(setq ggtags-global-mode 1)



Settings I recommend if you're going to be using a large codebase require the following lines in your ~/.emacs file:

; Allow very large database files
(setq ggtags-oversize-limit 104857600)
(setq ggtags-sort-by-nearness t)



When browsing the code, the most common things I do are to follow a symbol underneath my cursor, find all uses of a symbol underneath my cursor, and occasionally to do a symbol lookup unrelated to where my cursor is. These correspond to the commands: ggtags-find-tag-dwim and ggtags-find-reference. These commands operate on a point (your Emacs cursor position) but will open a prompt for you to enter a symbol when there is no symbol under your point or when they're called from M-x.
When you run ggtags-find-tag-dwim it can do a number of things best understood by playing with it, but generally will jump to a match when there's only one match (equivalent that doesn't auto-jump is ggtags-find-tag) or will open a side windows like ggtags-find-reference with a list of possible matches that includes the file, line number, and some context for it where each entry is clickable to jump directly there.
Be careful when that window is open, it puts you in a special minor mode that means the up and down keys will switch between matches until you press Enter to officially select a match.
Conveniently when you select a match your tag-mark is left behind. This means you can use the command pop-tag-mark to jump back to the last place you were at. tag-mark is a stack of tag-marks, so you can repeatedly look up symbols and will always be able to go back to each location prior to following a lookup. If you want to just do a manual lookup rather than one based on the symbol at the point, there are some ggtags functions that operate like ggtags-find-tag-dwim, but prompt you for the symbol in the minibuffer. ggtags-find-tag-dwim will do this as well if there is no symbol under the point.

4
  • Thanks for that writeup. Not sure why your script at github.com/mtalexan/emacs-settings/blob/master/… goes through lengths to avoid the "ctags" that comes with Emacs. Doesn't GNU Global generate its own format, avoiding any conflict with the ctags that is built with Emacs? Is "global" internally using the "ctags" that happens to be in the users $PATH? Also there is github.com/universal-ctags/ctags which is claiming to be a maintained version of what was exhuberant-tags, so maybe your script should use universal-tags instead?
    – bgoodr
    Aug 21, 2019 at 0:23
  • Alright answering some of my question since you wrote: "Mostly this is because Ubuntu is still providing the gnu-global tool from 2008 rather than a modern version, and it's not built to use the much more efficient ctags tools as an underlying framework.". But your answer was written in 2017, so wouldn't the ctags that ships with some more recent version of Emacs have rectified this now, or do we have to build universal-ctags?
    – bgoodr
    Aug 21, 2019 at 0:34
  • 1
    ctags shipped with emacs is not exuberant ctags, it's a different tool with a conflicting name that produces similar but less efficient output. When building gtags from scratch, the configure step will find ctags based on your path, and you want to use the efficient exuberant-ctags, so that's why the complicated avoidance of the emacs provided ctags.
    – mtalexan
    Aug 21, 2019 at 4:17
  • 1
    Thanks. Also, I'm concluding that we should be now using github.com/universal-ctags/ctags and not the "exuberant tags" but I take your point. Not sure what the benefit of Universal Ctags is over whatever "native" GNU Global produces. The file sizes look the same, but the contents of the files are different (as compared using shasum).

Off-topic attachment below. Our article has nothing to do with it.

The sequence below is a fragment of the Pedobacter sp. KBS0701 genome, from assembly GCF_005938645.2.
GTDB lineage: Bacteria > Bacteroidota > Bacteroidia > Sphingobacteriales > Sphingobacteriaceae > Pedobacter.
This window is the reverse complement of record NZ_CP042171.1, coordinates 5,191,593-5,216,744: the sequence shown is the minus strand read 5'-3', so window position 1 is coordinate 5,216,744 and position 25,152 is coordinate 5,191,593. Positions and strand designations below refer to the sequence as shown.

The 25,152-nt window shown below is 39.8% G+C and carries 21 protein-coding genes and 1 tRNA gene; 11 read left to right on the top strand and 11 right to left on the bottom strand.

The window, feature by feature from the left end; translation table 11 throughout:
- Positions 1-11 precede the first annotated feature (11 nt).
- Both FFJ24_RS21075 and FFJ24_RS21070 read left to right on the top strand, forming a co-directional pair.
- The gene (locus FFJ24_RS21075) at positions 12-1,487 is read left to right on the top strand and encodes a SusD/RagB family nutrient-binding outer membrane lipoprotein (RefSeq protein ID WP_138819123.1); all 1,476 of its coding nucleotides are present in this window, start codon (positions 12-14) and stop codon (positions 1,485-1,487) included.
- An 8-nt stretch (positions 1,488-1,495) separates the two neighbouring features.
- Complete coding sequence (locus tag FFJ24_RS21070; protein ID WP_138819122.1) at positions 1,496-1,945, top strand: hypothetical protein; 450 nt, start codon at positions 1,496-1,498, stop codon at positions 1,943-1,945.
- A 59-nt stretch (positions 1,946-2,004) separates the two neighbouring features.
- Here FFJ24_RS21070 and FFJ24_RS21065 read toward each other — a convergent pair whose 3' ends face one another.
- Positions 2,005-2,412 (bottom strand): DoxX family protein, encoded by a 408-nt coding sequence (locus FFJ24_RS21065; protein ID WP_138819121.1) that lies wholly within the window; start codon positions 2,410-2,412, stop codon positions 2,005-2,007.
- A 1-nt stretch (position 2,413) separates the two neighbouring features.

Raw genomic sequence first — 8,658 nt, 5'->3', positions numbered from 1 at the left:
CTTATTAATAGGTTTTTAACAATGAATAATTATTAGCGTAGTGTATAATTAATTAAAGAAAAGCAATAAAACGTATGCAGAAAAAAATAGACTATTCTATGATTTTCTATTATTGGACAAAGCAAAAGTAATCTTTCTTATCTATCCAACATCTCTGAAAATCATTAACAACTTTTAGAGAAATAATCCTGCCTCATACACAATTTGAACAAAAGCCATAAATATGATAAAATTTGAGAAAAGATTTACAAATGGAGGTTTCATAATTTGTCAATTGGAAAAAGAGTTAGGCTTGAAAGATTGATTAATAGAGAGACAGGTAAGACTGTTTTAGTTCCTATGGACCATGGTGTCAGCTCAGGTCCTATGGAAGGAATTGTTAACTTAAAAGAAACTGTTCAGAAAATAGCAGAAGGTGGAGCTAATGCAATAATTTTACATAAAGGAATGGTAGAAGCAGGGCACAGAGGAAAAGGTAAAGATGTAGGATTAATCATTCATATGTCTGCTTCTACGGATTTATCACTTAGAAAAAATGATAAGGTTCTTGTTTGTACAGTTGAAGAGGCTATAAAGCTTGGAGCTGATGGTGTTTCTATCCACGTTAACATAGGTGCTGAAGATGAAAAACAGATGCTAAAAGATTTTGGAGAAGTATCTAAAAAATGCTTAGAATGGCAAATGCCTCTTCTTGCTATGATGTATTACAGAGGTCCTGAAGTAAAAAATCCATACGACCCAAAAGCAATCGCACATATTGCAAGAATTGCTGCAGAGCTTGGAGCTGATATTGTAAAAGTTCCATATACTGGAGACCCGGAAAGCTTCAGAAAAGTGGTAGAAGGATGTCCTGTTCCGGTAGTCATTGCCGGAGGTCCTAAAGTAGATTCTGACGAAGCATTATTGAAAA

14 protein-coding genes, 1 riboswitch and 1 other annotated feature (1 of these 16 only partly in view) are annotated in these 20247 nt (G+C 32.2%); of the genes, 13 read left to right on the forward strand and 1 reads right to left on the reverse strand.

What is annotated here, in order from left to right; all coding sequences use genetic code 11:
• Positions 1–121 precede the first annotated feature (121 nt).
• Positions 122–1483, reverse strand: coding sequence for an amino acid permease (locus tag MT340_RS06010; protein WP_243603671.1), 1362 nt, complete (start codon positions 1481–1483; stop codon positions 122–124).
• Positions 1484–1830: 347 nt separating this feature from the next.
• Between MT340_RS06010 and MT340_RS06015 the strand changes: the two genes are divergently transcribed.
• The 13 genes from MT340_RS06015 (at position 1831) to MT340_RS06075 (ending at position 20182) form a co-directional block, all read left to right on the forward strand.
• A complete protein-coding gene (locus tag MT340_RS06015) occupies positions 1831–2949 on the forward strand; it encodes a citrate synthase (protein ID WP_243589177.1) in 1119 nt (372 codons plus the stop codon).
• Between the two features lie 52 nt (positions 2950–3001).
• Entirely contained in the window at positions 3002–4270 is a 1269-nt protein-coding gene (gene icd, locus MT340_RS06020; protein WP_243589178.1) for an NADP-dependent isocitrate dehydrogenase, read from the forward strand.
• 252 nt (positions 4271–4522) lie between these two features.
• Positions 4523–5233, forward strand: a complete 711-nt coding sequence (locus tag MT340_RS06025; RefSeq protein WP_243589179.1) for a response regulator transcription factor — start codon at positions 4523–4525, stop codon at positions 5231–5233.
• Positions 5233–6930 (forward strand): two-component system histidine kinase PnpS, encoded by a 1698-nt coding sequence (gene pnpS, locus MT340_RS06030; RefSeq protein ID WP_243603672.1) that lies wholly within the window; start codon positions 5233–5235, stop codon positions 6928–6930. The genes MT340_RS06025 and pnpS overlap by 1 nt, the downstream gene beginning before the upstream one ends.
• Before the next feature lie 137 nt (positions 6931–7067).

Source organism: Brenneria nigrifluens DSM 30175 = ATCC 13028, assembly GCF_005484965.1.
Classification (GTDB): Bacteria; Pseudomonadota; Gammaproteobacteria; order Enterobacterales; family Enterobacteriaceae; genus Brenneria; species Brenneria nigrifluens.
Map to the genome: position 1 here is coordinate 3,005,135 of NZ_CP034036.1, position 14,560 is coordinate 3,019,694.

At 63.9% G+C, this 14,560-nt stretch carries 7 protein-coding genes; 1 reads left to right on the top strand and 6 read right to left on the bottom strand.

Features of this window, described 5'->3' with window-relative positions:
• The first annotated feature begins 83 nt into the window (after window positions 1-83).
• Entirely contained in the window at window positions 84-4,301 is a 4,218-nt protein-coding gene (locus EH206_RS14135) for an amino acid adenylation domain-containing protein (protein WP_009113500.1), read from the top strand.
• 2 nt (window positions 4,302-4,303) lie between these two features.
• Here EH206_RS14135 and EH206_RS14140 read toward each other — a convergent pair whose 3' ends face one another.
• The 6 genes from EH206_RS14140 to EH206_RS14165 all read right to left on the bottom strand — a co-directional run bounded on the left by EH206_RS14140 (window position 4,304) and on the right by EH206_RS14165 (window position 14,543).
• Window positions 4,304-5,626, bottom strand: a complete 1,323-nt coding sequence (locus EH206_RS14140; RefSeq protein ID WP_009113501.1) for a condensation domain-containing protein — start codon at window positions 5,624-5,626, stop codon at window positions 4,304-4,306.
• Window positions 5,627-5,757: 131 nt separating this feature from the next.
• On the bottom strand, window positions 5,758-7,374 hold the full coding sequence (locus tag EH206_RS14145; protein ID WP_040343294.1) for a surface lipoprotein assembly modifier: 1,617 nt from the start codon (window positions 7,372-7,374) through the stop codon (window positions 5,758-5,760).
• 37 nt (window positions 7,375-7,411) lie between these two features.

– bgoodr
    Aug 21, 2019 at 14:44
-3

sudo apt get global

/*********************** Below is irrelevant *****************/ Welcome to linux and C. and this is my first post. LOL

You are in the right path! congrats! I am a EE student doing CS now.

I hope my advice will help you.

  1. GET rid of windows, dont even use it in a virtual machine. if cant, but a second laptop only for linux and programming C/C++.

Windows is for entertaining, for non-programmer, I might be a little extreme. YEAH, C/C++ and unix are for the bold, for the pro!

  1. My guess is you havent start learn C++ yet. If ture, Dude, start C++ first, use or any book from stack exchange, or quora.

why? C++ is harder, and more job, and if you familiar with C++. I am not sure, I think C can be pick up easily.

why C++ first, a lot of C programming style is not suggested in C++. Some are forbidden if you want to write good and modern C++.

YES, learn C the hard way. there is even a book called that.

HAHA, but if you are EE student, and doing embedded system, learn C! Learn C! Learn C! C is definitely the wonderland here.

To become a god in C programming: (my path)

  1. K&R book, the bible!

  2. APUE, the bible again! there is a online course in APUE, people are serious.

  3. I think you are good to go, no need to read more, BUT!

if you have enough time and energy, read UNIX source code. there is a book called "unix source code commentary". It was a must-have computer science book in MIT. but before that, you need some knowledge about OS.

Enough about C!

Lets talk about IDE, since you are new to Linux.

Use Emacs, Vi, or .. for both C and C++, python, oh, might be other programming languages.

IDE makes you lazy, not thinking about what is really going on.

Think about this, C/C++ are created long before some fancy IDE, windows OS!

how do folks programmed OS those days? use a IDE? haha

Learn C/C++ the hard way. I guarantee you will enjoy it.

LAST, DONT get gnu global.

"It is useful for hacking a large projects which contain many sub-directories" says the web.

Are you maintaining some large projects or just doing some textbook programming exercises?

Again, it makes you lazy!

2
  • sudo apt install global
    – Yan Ge
    Jan 12, 2017 at 19:47
  • Note that the command sudo apt install global will fail to install the global package unless you first enable the universe repository I suggest that you edit your post to include this useful information that relates to the question asked and remove the TL;DR cruft which as you say yourself, "is irrelevant"
    – Elder Geek
    Jan 12, 2017 at 20:32

Your Answer

By clicking “Post Your Answer”, you agree to our terms of service, privacy policy and cookie policy

Not the answer you're looking for? Browse other questions tagged or ask your own question.